There are certain dates that everyone remembers. We know exactly where we were and what we were doing when a seminal event happened.
A major one for me was Tuesday, June 12, 1990. That day my father asked me for lunch at the Montefiore Club in Montreal, a stuffy club that he had belonged to forever. Not my favorite place, but I was looking forward to spending some time with him. After the waitress took our order, he said he had something to tell me. His usually pleasant face was obviously pained. He said he had been to see his doctor. As soon as those words came out, my first thought was he had a terminal disease. The one that flashed through my mind was cancer. But that’s not what he said. The doctor, he told me in a hushed voice, said he had Alzheimer’s.
Now, I didn’t really know much about Alzheimer’s, but I was thankful that it wasn’t cancer. My heart rate started to normalize, the perspiration started to evaporate—yes, he had this Alzheimer’s, but thank god no cancer, no heart issue, no ticking time bomb that would shorten his life. Just a problem with memory, or so I thought.
But Alzheimer’s is a terminal disease and not a pleasant one. None of them are, and it’s useless to compare one to the other. They are all terrible, both for the afflicted and for their families. I was able to witness his disease. And witness it I did, along with my mother and two sisters—for eight years.
To be honest, I never researched a lot about Alzheimer’s until after he passed away. But I had a lot of “home schooling” during those eight years. At the beginning it was a little memory loss, then a bit more, then confusion, then disorientation. He gradually became another person before finally retreating into an almost comatose state as his organs shut down. When he passed away in 1998, I was relieved—for him and for my mother, who was his constant companion, even when he didn’t know her, and toward the end, didn’t know that she was even there.
It’s hard to say one is relieved when a loved one dies, but the reality is, at that point he had no life. Either he wasn’t able to comprehend or feel anything, or if he could, and being unable to move or communicate, he must have been suffering. Neither one was a good outcome.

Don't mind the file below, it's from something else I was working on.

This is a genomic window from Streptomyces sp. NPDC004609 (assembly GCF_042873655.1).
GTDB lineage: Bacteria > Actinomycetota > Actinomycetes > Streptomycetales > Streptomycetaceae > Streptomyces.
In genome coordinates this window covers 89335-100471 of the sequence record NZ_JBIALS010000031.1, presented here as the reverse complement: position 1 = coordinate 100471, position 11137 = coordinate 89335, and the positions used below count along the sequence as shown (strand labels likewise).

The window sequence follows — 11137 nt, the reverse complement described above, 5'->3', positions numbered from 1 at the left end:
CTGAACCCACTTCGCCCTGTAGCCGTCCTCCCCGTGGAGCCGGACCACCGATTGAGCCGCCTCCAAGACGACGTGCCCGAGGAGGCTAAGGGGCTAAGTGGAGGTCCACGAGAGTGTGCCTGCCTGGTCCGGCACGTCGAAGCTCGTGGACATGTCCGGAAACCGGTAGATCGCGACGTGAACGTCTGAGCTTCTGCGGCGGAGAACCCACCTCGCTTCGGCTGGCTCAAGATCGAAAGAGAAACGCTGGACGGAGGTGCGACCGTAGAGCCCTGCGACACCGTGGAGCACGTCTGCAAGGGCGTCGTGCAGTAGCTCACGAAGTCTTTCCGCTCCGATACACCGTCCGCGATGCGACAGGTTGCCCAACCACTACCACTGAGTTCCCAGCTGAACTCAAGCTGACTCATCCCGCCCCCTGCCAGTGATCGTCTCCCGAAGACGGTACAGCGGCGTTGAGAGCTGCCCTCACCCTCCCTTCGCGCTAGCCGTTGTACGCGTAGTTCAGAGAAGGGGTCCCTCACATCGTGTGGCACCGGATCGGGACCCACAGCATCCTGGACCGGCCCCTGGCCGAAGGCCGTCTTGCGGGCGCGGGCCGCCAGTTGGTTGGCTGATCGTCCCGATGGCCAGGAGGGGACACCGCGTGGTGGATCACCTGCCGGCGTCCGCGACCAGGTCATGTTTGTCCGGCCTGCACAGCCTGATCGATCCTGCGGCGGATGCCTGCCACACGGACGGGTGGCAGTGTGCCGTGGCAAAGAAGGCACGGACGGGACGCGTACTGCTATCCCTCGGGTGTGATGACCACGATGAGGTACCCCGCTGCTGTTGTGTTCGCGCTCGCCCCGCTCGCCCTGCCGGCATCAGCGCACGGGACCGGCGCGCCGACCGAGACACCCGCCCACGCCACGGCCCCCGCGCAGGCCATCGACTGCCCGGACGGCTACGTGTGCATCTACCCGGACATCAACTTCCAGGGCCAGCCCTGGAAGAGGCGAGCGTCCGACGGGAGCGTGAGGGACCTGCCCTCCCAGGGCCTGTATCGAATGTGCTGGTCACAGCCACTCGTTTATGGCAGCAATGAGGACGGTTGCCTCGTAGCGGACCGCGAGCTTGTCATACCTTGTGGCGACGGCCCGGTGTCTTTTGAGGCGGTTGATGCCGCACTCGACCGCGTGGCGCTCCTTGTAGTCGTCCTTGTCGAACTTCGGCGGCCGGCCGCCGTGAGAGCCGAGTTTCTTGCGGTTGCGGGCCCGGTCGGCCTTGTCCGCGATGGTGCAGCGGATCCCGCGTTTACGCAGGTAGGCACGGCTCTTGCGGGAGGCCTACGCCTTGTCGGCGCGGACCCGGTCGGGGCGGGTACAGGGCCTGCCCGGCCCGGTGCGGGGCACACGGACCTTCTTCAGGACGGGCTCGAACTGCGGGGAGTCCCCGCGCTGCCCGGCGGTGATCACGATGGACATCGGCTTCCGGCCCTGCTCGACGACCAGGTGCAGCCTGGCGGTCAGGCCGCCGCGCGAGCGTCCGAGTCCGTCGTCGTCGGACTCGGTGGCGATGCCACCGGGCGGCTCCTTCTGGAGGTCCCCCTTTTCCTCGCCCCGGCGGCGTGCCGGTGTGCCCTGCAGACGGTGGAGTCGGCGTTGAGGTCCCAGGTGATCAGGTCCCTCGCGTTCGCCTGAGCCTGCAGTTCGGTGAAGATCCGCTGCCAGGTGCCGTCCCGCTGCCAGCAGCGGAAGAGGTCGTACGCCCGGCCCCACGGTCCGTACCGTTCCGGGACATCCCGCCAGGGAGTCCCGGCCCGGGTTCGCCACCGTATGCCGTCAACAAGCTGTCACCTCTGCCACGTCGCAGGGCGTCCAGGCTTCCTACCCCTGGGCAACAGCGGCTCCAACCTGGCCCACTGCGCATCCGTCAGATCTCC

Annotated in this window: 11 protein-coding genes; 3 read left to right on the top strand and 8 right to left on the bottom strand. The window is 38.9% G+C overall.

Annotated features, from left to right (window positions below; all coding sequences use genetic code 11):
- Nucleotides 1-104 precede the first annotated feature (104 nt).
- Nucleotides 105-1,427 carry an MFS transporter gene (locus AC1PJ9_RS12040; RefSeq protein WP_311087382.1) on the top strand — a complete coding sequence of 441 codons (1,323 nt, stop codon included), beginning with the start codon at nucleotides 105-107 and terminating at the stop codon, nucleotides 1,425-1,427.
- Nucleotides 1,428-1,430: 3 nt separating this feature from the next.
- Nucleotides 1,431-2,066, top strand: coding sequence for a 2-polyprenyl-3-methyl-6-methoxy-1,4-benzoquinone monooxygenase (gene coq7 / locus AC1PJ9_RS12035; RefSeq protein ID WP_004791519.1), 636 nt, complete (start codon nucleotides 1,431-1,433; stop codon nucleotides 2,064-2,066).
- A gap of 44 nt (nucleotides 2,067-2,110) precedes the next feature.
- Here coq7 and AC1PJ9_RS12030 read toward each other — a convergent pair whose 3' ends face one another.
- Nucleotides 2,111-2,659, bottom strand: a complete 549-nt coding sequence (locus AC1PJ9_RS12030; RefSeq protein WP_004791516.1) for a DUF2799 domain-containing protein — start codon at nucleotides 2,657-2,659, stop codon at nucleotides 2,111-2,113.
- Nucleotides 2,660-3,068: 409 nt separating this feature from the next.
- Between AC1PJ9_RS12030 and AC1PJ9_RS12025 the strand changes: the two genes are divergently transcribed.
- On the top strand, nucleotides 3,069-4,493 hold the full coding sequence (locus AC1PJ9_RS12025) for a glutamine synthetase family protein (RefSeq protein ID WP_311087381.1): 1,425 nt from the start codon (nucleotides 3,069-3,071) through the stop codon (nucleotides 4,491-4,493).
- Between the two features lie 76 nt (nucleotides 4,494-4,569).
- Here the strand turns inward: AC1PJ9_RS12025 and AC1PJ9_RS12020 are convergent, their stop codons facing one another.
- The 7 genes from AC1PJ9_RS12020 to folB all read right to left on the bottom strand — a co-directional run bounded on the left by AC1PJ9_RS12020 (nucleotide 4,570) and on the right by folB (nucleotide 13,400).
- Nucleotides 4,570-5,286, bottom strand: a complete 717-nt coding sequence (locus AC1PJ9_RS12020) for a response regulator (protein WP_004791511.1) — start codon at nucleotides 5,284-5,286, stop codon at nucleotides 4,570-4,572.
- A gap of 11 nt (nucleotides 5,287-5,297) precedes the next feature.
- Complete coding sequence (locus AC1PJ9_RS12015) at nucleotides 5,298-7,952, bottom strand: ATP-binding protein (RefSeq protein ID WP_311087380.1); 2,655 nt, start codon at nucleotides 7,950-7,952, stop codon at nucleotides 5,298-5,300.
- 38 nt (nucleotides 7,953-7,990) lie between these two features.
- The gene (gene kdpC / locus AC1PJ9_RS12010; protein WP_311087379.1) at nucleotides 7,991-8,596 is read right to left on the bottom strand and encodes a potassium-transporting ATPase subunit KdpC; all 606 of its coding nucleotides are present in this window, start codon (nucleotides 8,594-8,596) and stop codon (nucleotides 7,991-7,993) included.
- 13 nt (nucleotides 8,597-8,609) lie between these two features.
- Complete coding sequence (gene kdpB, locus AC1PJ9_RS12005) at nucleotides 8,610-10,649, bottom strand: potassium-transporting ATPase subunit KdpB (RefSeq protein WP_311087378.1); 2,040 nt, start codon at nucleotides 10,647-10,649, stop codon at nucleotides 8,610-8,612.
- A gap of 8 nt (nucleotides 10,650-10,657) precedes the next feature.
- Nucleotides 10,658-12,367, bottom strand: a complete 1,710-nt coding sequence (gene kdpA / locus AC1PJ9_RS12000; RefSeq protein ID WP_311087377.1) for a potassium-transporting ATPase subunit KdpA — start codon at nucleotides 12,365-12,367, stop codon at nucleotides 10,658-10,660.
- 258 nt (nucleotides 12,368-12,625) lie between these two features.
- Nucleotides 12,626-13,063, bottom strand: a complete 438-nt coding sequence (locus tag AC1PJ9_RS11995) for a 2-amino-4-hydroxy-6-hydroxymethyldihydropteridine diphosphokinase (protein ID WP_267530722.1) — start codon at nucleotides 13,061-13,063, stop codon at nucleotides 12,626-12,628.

A few years later I began to write in earnest and had success with my first two novels, Pinnacle Of Deceit and The Innocent Traitor. Then I told my agent that I would like to write a book about Alzheimer’s. She said who would want to read about such a depressing subject? So I started another thriller and was about halfway through when I decided that I had to write this book. I wanted to let people know what Alzheimer’s really is, that it’s not just a problem with memory. I wanted people to know what it’s like to live with a loved one with Alzheimer’s. And what caregivers go through. To that end, I enlisted the help of Dr. Serge Gauthier, one of the world’s leading Alzheimer’s researchers. He made sure my two-year cram course yielded the correct medical results.
I figured most people are not going to read a non-fiction book on the subject unless they already have a relative with the disease. Besides, somehow non-fiction medical books are not only stark, but may be scary to some people.
I wanted to show what Alzheimer’s can do to a family, but have the novel be as uplifting as possible. So I penned An Absent Mind, hoping not only to write good fiction, but also to provide a window into a family and how they coped with this dreaded disease. I truly hope I was successful in doing that.